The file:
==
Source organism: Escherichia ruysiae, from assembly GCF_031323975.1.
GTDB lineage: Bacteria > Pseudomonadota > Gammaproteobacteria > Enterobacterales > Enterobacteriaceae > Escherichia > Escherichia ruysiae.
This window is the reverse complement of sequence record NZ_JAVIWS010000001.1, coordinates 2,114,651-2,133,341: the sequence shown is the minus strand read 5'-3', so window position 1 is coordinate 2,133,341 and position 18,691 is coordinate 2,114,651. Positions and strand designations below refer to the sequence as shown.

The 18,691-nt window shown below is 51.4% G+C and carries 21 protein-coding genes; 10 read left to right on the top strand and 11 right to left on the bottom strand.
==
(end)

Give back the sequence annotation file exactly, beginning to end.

Source organism: Escherichia ruysiae, from assembly GCF_031323975.1.
GTDB lineage: Bacteria > Pseudomonadota > Gammaproteobacteria > Enterobacterales > Enterobacteriaceae > Escherichia > Escherichia ruysiae.
This window is the reverse complement of sequence record NZ_JAVIWS010000001.1, coordinates 2,114,651-2,133,341: the sequence shown is the minus strand read 5'-3', so window position 1 is coordinate 2,133,341 and position 18,691 is coordinate 2,114,651. Positions and strand designations below refer to the sequence as shown.

The 18,691-nt window shown below is 51.4% G+C and carries 21 protein-coding genes; 10 read left to right on the top strand and 11 right to left on the bottom strand.